Welcome once again to Brett’s Old School Bargain Bin, where I point out inexpensive games worth playing. Great RPGs for retro consoles tend to be pretty pricey, so I have a different and historical angle for this issue’s role-playing theme. We’re traveling back in time to the advent of the pencil-and-paper classic, Dungeons & Dragons, which played a huge role (so to speak) in the formation of a crucial (not to mention highly collectable) video game genre.
Dungeons & Dragons, the popular, but widely misunderstood role-playing game, was born in 1974. It was the brainchild of Dave Arneson and Gary Gygax, friends who were fully immersed in the miniature war gaming scene, in which players would roll six-sided dice and engage in tabletop battles using miniature figures, often of their own design. D&D, as it’s commonly known, was an outgrowth of Gygax’s own creation, Chainmail, a miniature war game set in medieval times.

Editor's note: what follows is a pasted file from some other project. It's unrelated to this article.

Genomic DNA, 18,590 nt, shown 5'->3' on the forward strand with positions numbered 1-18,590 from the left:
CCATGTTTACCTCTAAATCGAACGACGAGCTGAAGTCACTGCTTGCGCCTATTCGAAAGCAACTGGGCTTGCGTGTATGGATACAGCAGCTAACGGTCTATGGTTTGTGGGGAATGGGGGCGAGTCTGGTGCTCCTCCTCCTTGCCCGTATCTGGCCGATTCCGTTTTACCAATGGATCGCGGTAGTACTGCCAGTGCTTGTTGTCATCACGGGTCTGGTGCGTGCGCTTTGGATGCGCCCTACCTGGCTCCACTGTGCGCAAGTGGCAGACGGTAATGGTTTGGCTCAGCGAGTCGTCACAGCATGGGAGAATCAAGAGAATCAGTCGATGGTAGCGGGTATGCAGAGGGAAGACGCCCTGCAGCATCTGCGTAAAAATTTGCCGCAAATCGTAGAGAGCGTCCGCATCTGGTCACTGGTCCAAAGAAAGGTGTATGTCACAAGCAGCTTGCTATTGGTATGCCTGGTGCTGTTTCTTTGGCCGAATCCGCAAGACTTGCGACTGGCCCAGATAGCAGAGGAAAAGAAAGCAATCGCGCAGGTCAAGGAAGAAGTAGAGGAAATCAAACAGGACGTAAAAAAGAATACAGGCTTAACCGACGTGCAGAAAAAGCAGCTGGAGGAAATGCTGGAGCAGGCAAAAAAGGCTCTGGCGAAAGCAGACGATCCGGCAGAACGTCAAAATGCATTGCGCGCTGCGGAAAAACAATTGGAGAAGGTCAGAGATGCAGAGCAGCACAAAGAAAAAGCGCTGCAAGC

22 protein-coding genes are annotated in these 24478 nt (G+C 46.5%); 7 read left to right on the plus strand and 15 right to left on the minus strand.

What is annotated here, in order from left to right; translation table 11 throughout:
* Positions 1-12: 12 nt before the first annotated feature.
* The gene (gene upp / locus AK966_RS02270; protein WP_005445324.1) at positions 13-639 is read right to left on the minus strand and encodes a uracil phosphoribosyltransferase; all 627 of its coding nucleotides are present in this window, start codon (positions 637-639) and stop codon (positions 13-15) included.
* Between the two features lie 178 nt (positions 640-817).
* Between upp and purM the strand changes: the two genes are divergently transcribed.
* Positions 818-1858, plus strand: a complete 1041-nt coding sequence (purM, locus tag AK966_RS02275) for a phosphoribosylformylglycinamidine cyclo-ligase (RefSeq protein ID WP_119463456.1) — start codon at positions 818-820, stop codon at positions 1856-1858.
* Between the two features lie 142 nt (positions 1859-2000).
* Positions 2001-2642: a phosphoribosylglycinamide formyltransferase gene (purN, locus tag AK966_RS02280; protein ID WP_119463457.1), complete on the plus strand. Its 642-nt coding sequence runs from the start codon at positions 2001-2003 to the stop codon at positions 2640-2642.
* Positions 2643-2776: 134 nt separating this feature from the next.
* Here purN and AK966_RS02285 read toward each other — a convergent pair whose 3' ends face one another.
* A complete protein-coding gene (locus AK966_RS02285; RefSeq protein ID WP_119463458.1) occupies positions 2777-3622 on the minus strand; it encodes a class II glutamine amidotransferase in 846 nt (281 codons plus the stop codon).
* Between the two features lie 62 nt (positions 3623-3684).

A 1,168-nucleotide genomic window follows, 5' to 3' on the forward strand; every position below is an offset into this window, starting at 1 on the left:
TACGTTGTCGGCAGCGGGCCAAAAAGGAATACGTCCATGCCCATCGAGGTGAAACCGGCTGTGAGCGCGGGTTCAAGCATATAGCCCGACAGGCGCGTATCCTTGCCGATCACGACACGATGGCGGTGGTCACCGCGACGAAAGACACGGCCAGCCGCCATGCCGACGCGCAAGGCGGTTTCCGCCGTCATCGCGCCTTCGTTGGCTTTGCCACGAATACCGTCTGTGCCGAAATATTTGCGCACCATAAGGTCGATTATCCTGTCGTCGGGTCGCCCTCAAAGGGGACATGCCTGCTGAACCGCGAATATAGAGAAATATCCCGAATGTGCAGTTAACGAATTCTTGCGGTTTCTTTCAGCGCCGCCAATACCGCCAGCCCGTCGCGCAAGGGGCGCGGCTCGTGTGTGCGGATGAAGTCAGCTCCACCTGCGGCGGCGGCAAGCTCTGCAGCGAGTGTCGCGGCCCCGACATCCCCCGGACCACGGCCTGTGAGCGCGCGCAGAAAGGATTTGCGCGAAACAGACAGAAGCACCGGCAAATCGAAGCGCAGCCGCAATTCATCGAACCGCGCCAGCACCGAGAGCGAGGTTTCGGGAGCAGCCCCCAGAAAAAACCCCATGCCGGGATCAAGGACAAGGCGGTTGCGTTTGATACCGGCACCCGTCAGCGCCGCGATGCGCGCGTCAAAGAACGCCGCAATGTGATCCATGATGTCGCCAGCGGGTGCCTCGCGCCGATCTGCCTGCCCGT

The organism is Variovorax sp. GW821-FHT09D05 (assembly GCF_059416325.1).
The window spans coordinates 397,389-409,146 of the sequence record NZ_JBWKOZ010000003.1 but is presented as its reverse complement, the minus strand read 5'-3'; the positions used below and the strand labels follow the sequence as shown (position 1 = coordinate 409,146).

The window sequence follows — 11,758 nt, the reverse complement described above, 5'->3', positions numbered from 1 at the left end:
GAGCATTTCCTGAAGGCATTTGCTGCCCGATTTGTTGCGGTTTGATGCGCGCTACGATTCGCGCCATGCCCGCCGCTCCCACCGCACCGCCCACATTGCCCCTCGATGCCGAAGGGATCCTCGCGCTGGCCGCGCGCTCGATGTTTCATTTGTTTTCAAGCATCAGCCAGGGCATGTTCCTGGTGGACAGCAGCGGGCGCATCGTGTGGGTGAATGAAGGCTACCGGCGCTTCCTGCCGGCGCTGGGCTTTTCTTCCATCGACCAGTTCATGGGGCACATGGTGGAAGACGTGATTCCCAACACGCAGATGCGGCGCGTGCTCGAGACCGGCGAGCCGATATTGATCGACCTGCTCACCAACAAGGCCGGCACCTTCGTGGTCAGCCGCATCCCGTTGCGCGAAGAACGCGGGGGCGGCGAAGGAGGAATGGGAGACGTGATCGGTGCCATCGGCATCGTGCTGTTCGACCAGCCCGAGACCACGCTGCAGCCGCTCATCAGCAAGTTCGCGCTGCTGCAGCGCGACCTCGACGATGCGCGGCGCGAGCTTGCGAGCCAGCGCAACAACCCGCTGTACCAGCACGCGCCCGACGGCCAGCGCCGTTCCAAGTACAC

Released by Guidon Games in 1971, Chainmail included a “Fantasy Supplement” that featured such fantastical creatures as dragons, elves, and wizards. According to expert war gamer Keith Veronese of io9.com, each miniature figure “proxies for 20 of a certain type of soldier, whether it be armored foot soldiers or a low-class horse rider. This system allowed for large battles between mixed classes based on the outcome of six-sided dice rolls with minimal ‘on table’ confusion.”
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